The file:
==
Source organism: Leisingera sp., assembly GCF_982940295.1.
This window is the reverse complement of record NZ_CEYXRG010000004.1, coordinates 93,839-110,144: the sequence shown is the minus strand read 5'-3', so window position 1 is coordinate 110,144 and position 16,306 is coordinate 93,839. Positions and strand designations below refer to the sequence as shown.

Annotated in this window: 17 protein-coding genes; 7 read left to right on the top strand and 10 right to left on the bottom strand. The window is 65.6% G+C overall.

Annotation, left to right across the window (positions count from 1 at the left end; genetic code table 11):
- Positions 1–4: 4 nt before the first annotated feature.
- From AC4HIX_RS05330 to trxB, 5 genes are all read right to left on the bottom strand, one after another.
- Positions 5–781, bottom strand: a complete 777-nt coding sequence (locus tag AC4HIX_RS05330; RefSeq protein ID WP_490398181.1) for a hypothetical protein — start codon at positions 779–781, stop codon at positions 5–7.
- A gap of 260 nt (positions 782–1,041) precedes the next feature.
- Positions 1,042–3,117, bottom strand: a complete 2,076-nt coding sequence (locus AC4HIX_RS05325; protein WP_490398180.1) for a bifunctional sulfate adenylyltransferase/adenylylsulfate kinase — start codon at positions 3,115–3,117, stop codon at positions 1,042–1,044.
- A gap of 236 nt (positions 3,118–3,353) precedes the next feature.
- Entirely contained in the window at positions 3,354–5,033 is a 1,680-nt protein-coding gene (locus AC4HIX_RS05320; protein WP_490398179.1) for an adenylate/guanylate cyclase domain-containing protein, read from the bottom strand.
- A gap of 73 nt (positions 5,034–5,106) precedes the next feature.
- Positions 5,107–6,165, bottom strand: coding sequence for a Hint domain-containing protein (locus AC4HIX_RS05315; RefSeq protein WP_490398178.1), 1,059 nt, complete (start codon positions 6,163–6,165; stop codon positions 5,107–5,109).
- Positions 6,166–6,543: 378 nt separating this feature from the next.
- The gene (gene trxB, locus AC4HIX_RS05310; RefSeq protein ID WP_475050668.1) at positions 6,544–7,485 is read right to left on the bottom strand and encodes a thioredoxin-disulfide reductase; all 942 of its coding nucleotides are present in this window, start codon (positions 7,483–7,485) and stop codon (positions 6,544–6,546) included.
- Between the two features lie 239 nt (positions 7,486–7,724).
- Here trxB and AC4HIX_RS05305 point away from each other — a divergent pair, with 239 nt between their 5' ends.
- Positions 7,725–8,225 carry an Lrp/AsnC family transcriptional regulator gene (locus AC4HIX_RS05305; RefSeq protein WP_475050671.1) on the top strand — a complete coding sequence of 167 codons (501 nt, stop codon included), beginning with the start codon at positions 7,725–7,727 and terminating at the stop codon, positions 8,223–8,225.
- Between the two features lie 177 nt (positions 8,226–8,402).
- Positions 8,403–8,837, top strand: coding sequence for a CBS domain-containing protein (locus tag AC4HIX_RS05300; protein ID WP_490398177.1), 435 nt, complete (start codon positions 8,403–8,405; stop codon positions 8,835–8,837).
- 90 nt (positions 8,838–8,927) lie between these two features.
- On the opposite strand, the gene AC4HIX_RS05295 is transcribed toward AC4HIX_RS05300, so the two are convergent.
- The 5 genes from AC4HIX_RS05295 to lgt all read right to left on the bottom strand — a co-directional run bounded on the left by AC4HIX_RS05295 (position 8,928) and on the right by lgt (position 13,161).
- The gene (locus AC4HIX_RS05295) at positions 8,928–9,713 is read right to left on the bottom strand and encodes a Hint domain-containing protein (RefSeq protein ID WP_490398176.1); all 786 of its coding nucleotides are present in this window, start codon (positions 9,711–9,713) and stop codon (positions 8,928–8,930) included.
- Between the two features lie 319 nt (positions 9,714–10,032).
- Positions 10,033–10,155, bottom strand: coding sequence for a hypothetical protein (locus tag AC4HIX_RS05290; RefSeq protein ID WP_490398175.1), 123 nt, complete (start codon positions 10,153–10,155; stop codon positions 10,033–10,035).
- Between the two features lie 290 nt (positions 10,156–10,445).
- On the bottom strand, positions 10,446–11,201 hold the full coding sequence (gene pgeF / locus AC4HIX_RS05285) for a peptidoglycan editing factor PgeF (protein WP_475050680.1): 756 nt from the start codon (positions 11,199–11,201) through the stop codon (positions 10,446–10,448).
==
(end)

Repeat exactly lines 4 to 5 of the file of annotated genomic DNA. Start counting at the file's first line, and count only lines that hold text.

Annotation, left to right across the window (positions count from 1 at the left end; genetic code table 11):
- Positions 1–4: 4 nt before the first annotated feature.